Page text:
Bitcoin's value may be up 92 percent over the past year with a market capitalisation of over $1 trillion (roughly Rs. 75,87,463 crore) but there are still sceptics, including Eswar Prasad, an international trade policy professor at Cornell University and an author, believes that the largest cryptocurrency might not stick around for much longer. Prasad, in a recent interview, stated that Bitcoin might fade out of existence due to lack of efficiency and its inability to facilitate exchange as a mode of payment.
Prasad believes that Bitcoin has no fundamental value because it cannot function as a suitable medium of exchange. “Bitcoin's use of the blockchain technology is not very efficient. It uses a validation mechanism for transactions that is environmentally destructive that doesn't scale up very well,” he said in an interview with CNBC.
Prasad, added that the days of Bitcoin may be numbered, adding that blockchain will become Bitcoin's greatest legacy. The Indian-American economist opposed the consensus mechanism for Bitcoin's "environmental destruction" adding that these are the new green alternatives. "I think the promise of decentralised funding with blockchain is real, but Bitcoin itself may not last long," said Prasad.
However, he conceded that Bitcoin had "started a revolution" in payments, citing the fact that central banks are now rushing to issue their own digital currencies, "In my view, the central bank currency will continue to prevail as a store of value."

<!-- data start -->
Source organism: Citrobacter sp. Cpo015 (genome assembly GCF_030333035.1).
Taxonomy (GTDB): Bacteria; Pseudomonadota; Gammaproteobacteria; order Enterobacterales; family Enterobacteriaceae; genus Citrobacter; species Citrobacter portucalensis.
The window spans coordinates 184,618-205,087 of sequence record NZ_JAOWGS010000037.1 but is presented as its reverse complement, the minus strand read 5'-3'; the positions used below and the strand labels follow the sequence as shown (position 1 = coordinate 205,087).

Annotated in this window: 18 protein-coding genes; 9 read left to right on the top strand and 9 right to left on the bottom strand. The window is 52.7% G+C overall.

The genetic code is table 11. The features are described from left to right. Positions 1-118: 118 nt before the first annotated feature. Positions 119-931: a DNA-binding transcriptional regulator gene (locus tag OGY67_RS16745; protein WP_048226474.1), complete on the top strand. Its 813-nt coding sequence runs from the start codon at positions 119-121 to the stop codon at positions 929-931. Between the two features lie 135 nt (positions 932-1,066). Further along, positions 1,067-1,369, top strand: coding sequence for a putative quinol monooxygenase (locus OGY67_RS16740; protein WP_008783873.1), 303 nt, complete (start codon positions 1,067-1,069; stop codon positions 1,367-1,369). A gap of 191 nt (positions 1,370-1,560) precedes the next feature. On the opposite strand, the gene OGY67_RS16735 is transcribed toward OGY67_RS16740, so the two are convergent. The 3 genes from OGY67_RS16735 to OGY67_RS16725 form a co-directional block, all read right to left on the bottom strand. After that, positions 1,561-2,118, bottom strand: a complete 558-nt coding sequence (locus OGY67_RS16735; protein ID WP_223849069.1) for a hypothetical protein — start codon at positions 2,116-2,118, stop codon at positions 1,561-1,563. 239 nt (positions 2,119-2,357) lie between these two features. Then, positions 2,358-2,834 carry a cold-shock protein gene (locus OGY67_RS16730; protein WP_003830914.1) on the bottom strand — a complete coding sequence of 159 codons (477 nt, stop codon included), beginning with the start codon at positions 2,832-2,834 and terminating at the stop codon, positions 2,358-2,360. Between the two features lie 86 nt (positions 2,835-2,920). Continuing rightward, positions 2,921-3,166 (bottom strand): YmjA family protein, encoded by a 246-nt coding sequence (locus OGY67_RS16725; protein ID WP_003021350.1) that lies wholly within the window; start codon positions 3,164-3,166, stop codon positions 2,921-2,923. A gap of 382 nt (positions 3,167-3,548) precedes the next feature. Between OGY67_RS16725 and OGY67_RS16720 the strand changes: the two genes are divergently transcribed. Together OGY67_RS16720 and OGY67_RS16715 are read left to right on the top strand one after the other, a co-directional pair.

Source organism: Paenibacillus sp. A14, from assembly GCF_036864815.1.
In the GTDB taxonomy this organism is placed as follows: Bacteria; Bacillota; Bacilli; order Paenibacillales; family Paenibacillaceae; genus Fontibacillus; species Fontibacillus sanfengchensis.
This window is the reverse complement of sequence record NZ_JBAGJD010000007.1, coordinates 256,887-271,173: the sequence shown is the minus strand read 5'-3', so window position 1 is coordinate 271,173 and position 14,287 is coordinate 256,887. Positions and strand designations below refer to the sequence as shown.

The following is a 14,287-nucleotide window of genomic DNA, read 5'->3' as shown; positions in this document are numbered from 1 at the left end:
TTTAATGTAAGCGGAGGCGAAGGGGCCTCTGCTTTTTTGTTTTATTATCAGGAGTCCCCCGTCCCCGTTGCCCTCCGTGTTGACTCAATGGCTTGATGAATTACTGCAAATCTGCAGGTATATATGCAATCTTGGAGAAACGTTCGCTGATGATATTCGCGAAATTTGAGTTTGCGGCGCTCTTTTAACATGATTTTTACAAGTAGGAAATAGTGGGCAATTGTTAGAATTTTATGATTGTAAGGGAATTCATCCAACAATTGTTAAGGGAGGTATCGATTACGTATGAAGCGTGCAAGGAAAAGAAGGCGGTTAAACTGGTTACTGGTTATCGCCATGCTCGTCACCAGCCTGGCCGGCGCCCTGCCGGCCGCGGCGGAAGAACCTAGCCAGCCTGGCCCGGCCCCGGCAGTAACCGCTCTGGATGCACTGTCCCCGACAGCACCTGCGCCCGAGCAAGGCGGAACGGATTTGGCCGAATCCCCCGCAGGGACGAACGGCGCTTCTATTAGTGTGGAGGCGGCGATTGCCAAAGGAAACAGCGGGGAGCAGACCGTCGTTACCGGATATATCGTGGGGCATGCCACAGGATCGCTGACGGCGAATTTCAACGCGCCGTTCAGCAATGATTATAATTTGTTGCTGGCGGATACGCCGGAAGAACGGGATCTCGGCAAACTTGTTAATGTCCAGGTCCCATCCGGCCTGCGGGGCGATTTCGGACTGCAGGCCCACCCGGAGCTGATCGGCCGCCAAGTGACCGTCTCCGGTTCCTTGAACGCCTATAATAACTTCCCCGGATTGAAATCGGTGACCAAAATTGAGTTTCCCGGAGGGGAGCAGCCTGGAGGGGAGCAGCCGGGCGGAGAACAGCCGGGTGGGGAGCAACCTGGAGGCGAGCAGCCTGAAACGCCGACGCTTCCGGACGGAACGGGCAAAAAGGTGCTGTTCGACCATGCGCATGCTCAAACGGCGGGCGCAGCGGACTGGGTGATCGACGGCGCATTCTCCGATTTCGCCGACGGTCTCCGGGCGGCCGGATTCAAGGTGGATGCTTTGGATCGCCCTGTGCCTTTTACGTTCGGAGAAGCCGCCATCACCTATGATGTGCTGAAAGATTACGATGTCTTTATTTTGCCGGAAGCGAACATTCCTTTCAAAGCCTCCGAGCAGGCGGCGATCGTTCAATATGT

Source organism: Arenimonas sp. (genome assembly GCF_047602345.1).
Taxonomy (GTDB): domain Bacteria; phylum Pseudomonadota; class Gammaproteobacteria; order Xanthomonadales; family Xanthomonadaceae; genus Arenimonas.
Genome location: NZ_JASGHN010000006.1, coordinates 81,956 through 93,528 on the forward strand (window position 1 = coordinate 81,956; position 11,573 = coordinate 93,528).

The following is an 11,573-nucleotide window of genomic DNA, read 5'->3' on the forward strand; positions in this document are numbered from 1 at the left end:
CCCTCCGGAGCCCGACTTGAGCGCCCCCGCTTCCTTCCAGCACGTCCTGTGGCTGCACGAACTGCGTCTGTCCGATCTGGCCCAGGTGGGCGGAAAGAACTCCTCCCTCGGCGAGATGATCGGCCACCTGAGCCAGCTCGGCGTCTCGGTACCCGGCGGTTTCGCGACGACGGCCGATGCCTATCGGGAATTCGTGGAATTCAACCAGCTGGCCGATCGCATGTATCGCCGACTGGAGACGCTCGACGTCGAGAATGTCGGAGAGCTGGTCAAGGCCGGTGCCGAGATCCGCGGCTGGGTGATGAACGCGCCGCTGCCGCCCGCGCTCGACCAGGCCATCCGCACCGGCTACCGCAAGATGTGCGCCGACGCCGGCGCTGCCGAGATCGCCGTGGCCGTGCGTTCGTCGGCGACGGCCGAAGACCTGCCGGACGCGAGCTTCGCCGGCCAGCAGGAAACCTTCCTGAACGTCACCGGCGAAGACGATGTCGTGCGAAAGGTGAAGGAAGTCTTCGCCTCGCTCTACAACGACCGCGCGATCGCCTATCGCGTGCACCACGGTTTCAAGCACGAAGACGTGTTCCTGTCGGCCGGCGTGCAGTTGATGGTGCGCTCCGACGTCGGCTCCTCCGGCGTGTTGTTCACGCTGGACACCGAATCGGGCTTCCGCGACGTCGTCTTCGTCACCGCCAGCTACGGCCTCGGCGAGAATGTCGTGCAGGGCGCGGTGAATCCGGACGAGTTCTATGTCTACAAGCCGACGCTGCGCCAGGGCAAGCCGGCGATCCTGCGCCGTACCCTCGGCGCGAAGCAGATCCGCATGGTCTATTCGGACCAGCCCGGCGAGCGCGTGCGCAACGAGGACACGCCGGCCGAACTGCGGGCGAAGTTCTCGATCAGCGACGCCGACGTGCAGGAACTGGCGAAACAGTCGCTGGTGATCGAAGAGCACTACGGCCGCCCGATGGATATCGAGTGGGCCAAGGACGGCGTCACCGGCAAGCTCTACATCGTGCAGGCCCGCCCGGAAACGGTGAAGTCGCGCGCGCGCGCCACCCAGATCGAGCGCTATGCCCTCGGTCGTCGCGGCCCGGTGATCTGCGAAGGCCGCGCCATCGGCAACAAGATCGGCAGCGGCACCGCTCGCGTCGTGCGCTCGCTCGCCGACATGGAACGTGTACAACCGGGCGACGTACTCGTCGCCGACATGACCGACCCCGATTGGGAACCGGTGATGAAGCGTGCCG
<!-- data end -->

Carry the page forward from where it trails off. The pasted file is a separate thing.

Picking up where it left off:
Prasad further explained that central bank digital currencies (CBDCs) "could be good in many ways in terms of providing an additional payment option, a low-cost payment option that everybody has access to, increasing financial inclusion, and potentially also increasing financial stability."
"Much as you might not like Bitcoin, it has really set off a revolution that ultimately might benefit all of us either directly or indirectly."
Prasad who's previously served as chief of the financial studies division in the International Monetary Fund's (IMF) research department and head of the IMF's China division also praised fiat-linked stable-coins for creating a more efficient way of changing money.
Bitcoin's value and popularity has soared since its inception 12 years ago, but trading has been extremely volatile lately. The biggest digital currency is currently valued at $48,792 (roughly Rs. 37.02 lakh), down 2.21 percent over the past 24 hours. The cryptocurrency has jumped 92 percent year to date but has slumped close to 22 percent in the last month.
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